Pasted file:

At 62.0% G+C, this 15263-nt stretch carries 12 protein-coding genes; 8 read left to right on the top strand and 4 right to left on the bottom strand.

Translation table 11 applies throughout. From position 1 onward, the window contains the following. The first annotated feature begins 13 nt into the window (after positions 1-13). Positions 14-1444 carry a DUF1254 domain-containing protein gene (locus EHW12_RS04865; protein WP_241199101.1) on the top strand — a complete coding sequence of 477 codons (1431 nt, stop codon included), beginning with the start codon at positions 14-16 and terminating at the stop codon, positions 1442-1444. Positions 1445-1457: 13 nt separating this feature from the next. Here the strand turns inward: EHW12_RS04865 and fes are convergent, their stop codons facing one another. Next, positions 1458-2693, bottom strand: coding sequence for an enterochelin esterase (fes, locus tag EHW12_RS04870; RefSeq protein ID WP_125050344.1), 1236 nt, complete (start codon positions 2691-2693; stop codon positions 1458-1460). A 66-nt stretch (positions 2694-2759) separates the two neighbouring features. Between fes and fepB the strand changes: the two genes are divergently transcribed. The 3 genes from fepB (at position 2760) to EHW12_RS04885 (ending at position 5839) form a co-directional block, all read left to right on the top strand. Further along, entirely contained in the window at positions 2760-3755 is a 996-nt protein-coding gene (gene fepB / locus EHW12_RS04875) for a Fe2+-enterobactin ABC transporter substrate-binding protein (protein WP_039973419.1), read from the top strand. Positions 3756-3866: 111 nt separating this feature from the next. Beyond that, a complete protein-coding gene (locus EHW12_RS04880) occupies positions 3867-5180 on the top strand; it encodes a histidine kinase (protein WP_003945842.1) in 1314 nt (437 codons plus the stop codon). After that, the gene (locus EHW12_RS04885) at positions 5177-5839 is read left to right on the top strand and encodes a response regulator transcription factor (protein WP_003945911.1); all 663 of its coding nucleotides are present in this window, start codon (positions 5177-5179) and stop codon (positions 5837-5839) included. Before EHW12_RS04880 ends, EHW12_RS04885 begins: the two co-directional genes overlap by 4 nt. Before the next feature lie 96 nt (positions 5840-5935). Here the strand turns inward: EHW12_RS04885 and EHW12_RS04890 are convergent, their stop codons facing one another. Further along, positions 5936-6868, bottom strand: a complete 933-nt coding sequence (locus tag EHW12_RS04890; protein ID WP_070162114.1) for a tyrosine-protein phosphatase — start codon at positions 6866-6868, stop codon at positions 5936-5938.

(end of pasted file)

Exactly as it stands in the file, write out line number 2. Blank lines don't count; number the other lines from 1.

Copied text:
Translation table 11 applies throughout. From position 1 onward, the window contains the following. The first annotated feature begins 13 nt into the window (after positions 1-13). Positions 14-1444 carry a DUF1254 domain-containing protein gene (locus EHW12_RS04865; protein WP_241199101.1) on the top strand — a complete coding sequence of 477 codons (1431 nt, stop codon included), beginning with the start codon at positions 14-16 and terminating at the stop codon, positions 1442-1444. Positions 1445-1457: 13 nt separating this feature from the next. Here the strand turns inward: EHW12_RS04865 and fes are convergent, their stop codons facing one another. Next, positions 1458-2693, bottom strand: coding sequence for an enterochelin esterase (fes, locus tag EHW12_RS04870; RefSeq protein ID WP_125050344.1), 1236 nt, complete (start codon positions 2691-2693; stop codon positions 1458-1460). A 66-nt stretch (positions 2694-2759) separates the two neighbouring features. Between fes and fepB the strand changes: the two genes are divergently transcribed. The 3 genes from fepB (at position 2760) to EHW12_RS04885 (ending at position 5839) form a co-directional block, all read left to right on the top strand. Further along, entirely contained in the window at positions 2760-3755 is a 996-nt protein-coding gene (gene fepB / locus EHW12_RS04875) for a Fe2+-enterobactin ABC transporter substrate-binding protein (protein WP_039973419.1), read from the top strand. Positions 3756-3866: 111 nt separating this feature from the next. Beyond that, a complete protein-coding gene (locus EHW12_RS04880) occupies positions 3867-5180 on the top strand; it encodes a histidine kinase (protein WP_003945842.1) in 1314 nt (437 codons plus the stop codon). After that, the gene (locus EHW12_RS04885) at positions 5177-5839 is read left to right on the top strand and encodes a response regulator transcription factor (protein WP_003945911.1); all 663 of its coding nucleotides are present in this window, start codon (positions 5177-5179) and stop codon (positions 5837-5839) included. Before EHW12_RS04880 ends, EHW12_RS04885 begins: the two co-directional genes overlap by 4 nt. Before the next feature lie 96 nt (positions 5840-5935). Here the strand turns inward: EHW12_RS04885 and EHW12_RS04890 are convergent, their stop codons facing one another. Further along, positions 5936-6868, bottom strand: a complete 933-nt coding sequence (locus tag EHW12_RS04890; protein ID WP_070162114.1) for a tyrosine-protein phosphatase — start codon at positions 6866-6868, stop codon at positions 5936-5938.